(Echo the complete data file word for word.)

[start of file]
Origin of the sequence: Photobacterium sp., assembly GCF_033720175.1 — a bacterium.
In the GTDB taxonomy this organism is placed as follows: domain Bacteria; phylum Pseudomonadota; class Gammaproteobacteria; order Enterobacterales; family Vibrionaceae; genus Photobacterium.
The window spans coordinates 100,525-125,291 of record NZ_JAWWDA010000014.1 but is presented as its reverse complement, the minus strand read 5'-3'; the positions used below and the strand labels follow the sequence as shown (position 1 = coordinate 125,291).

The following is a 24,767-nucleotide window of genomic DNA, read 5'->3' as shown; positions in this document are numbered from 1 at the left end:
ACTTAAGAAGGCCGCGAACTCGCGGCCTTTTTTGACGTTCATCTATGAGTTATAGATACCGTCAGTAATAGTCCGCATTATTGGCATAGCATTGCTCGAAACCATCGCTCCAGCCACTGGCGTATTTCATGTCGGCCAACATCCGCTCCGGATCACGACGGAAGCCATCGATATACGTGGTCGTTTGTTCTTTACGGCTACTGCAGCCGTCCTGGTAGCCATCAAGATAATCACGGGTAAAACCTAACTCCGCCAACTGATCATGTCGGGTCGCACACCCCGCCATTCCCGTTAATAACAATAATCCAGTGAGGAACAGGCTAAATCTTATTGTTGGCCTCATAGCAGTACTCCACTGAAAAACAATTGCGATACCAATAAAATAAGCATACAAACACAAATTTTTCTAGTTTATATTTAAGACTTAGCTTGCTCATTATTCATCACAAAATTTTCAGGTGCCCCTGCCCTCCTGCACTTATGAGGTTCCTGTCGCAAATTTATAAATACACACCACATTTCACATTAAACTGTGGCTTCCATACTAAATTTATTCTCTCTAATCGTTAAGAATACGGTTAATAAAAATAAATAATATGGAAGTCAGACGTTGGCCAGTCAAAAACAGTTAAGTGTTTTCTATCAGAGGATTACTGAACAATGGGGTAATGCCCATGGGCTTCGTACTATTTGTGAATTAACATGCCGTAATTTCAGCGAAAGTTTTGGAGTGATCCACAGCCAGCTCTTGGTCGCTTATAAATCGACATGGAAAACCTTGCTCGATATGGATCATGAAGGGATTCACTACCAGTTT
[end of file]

Origin of the sequence: Photobacterium sp., assembly GCF_033720175.1 — a bacterium.
In the GTDB taxonomy this organism is placed as follows: domain Bacteria; phylum Pseudomonadota; class Gammaproteobacteria; order Enterobacterales; family Vibrionaceae; genus Photobacterium.
The window spans coordinates 100,525-125,291 of record NZ_JAWWDA010000014.1 but is presented as its reverse complement, the minus strand read 5'-3'; the positions used below and the strand labels follow the sequence as shown (position 1 = coordinate 125,291).

The following is a 24,767-nucleotide window of genomic DNA, read 5'->3' as shown; positions in this document are numbered from 1 at the left end:
ACTTAAGAAGGCCGCGAACTCGCGGCCTTTTTTGACGTTCATCTATGAGTTATAGATACCGTCAGTAATAGTCCGCATTATTGGCATAGCATTGCTCGAAACCATCGCTCCAGCCACTGGCGTATTTCATGTCGGCCAACATCCGCTCCGGATCACGACGGAAGCCATCGATATACGTGGTCGTTTGTTCTTTACGGCTACTGCAGCCGTCCTGGTAGCCATCAAGATAATCACGGGTAAAACCTAACTCCGCCAACTGATCATGTCGGGTCGCACACCCCGCCATTCCCGTTAATAACAATAATCCAGTGAGGAACAGGCTAAATCTTATTGTTGGCCTCATAGCAGTACTCCACTGAAAAACAATTGCGATACCAATAAAATAAGCATACAAACACAAATTTTTCTAGTTTATATTTAAGACTTAGCTTGCTCATTATTCATCACAAAATTTTCAGGTGCCCCTGCCCTCCTGCACTTATGAGGTTCCTGTCGCAAATTTATAAATACACACCACATTTCACATTAAACTGTGGCTTCCATACTAAATTTATTCTCTCTAATCGTTAAGAATACGGTTAATAAAAATAAATAATATGGAAGTCAGACGTTGGCCAGTCAAAAACAGTTAAGTGTTTTCTATCAGAGGATTACTGAACAATGGGGTAATGCCCATGGGCTTCGTACTATTTGTGAATTAACATGCCGTAATTTCAGCGAAAGTTTTGGAGTGATCCACAGCCAGCTCTTGGTCGCTTATAAATCGACATGGAAAACCTTGCTCGATATGGATCATGAAGGGATTCACTACCAGTTT